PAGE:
Ukraine 2004 - Kalush
"There Won't Be An Operation."

    My name is Luba Nakonechna. I live in the Lviv province of Ukraine. I would like to tell you about a very sad and painful occurrence that happened in one family. At the end of April, 2004, their son, Vasyl, was in an automobile accident and was in very critical condition. There were four people in the car. The driver lost his life, while Vasyl was thrown out the side door. His head was badly traumatized and one leg was broken in two places. The leg needed immediate surgery but because the head was seriously injured, the operation could not be done. They had to take care of his head first. The doctors could not even say when the leg could be operated on because there was no leg specialist in that hospital. The boy would have to be transported to another hospital, but because of his bad head injuries, he could not be moved.

    This situation made me very sad. When I visited the lad in the hospital, I saw the pain he was suffering. I am also a mother and have two sons the same age as Vasyl, so I really took this to heart. I was constantly thinking of the boy, wondering how I could help him but all I could do was pray. His mother was out of the country at the time. Like many Ukrainians, she had left her children and gone abroad to earn some money in order to educate her children and try to provide a normal standard of life for them. The mother left her two boys in the care of their father and grandmother. It is very difficult to leave your children and at the same time be unable to protect them or take care of them more than they need.

    However, God sends us His angels to ease our pain and to guide us to greater faith. And so it happened with me. At the time that that young man needed assistance and relief from pain, Dr. Michael Rozeluk and his wife Helen arrived in Ukraine with their medals from Garabandal, on which Our Lady left Her kiss and through which I saw miracles happen with my own eyes. It was then, on May 8, 2004, that the Rozeluks visited the church in the city of Kalush. I found out about their visit and, together with other parishioners from my village, went to Kalush to pray and to kiss the medal. Each of us went with his own heartache and faith to ask the Mother of God for relief of their sufferings.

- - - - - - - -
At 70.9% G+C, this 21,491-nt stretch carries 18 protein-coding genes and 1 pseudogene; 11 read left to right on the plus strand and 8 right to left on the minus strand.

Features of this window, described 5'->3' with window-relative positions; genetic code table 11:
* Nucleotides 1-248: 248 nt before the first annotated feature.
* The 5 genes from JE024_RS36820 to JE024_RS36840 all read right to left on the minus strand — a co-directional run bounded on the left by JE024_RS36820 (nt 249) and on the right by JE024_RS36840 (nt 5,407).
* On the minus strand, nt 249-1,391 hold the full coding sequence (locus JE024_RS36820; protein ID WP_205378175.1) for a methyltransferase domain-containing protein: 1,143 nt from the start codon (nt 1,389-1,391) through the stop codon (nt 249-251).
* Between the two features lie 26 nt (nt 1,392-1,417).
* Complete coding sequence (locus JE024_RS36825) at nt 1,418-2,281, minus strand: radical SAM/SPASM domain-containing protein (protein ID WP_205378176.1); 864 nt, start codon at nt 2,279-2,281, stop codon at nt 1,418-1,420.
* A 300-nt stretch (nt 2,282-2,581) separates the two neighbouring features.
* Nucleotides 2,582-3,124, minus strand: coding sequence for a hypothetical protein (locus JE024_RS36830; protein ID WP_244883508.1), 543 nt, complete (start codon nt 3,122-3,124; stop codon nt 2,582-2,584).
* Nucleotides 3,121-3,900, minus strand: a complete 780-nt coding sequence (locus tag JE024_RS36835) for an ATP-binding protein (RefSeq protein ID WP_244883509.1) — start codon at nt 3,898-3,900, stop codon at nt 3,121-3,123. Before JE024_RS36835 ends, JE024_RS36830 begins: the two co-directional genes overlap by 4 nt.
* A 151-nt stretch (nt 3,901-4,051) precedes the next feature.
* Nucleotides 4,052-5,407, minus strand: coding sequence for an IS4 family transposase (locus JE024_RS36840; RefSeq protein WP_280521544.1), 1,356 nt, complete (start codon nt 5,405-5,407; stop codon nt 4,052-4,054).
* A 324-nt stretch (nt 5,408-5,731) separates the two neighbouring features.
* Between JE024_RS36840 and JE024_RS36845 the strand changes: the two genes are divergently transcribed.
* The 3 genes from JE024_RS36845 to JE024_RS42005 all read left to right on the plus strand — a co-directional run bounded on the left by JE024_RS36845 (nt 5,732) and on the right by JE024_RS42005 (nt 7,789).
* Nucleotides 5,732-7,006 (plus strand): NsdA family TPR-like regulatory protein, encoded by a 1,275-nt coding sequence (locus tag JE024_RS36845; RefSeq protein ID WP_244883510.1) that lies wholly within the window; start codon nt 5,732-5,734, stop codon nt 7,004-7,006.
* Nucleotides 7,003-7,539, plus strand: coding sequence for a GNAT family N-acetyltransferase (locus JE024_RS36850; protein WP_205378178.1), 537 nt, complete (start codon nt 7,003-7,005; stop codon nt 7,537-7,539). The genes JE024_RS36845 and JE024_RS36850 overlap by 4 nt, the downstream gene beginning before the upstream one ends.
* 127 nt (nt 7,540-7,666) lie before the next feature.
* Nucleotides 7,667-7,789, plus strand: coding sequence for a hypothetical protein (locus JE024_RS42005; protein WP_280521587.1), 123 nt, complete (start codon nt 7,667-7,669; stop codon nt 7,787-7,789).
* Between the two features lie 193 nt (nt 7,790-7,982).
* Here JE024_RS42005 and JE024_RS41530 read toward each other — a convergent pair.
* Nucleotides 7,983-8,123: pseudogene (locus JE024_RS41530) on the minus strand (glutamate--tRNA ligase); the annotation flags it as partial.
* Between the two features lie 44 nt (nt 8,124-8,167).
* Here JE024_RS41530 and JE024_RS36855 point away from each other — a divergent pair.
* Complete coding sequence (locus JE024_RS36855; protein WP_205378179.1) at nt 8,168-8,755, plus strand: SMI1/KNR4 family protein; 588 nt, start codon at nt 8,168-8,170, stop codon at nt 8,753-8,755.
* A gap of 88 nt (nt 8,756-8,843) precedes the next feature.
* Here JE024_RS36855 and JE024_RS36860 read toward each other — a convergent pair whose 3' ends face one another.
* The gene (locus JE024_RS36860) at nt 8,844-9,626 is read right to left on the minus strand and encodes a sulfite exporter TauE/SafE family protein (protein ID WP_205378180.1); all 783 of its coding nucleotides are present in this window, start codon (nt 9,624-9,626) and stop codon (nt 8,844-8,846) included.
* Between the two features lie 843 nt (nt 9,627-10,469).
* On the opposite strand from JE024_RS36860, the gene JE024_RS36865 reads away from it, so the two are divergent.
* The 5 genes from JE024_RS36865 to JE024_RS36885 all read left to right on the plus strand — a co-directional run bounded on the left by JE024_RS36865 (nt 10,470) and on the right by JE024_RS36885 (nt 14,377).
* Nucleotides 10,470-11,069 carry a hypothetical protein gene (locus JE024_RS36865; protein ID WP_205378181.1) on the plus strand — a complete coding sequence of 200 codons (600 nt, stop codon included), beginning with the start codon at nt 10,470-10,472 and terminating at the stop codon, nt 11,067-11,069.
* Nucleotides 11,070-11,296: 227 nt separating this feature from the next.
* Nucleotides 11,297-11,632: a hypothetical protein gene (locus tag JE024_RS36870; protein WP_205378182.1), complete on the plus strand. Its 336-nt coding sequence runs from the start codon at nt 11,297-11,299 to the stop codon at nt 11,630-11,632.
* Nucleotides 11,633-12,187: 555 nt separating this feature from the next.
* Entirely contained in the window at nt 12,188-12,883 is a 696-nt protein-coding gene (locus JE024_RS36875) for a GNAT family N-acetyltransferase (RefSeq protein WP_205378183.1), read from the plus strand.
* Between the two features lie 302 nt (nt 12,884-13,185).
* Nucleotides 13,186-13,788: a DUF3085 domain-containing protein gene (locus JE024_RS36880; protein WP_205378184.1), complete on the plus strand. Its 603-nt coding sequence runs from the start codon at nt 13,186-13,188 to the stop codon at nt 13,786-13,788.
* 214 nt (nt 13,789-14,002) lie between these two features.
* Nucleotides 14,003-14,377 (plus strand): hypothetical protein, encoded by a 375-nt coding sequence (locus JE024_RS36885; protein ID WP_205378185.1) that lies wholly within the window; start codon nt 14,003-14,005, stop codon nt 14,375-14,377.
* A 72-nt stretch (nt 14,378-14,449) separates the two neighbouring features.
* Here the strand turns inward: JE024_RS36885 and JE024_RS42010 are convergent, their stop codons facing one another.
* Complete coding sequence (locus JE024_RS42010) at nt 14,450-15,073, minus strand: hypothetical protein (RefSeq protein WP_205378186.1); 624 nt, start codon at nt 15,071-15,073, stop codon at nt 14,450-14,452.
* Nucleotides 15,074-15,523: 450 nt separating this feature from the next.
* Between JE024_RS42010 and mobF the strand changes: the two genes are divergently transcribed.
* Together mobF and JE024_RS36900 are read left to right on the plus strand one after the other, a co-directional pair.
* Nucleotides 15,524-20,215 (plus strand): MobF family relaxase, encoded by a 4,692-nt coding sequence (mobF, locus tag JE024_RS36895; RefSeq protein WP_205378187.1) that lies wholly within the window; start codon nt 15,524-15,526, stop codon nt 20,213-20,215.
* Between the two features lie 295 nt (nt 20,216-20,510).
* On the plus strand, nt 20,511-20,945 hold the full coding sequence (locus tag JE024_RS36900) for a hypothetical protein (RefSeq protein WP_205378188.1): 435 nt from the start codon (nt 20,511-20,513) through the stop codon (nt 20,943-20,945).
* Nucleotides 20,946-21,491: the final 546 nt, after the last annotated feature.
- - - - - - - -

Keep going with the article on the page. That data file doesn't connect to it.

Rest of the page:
It was around 6 pm when we arrived in Kalush. We could not enter the church because of the enormous number of people present. And, although the church is very large, it could not accommodate everyone who wished to be there. Thus, a great number of people were forced to remain in the church yard. We prayed at the entrance to the gates that led into the church. There were 19 in our group.

    As I was praying, my thoughts were constantly with Vasyl. I felt sorry for him and I decided that, whatever happens, I must ask if it is possible for either Helen or Michael to pray over me for him.

    The boy's father did not believe in any of this. He believed in all sorts of medicines and in doctors rather than in the power of God. I could not even convince him, at least for the sake of his child, to come and kiss the medal. This made me very sad. I was even angry with him to the point of pain in my heart, but it changed nothing. That's when I resolved to ask the Rozeluks to pray over me for Vasyl.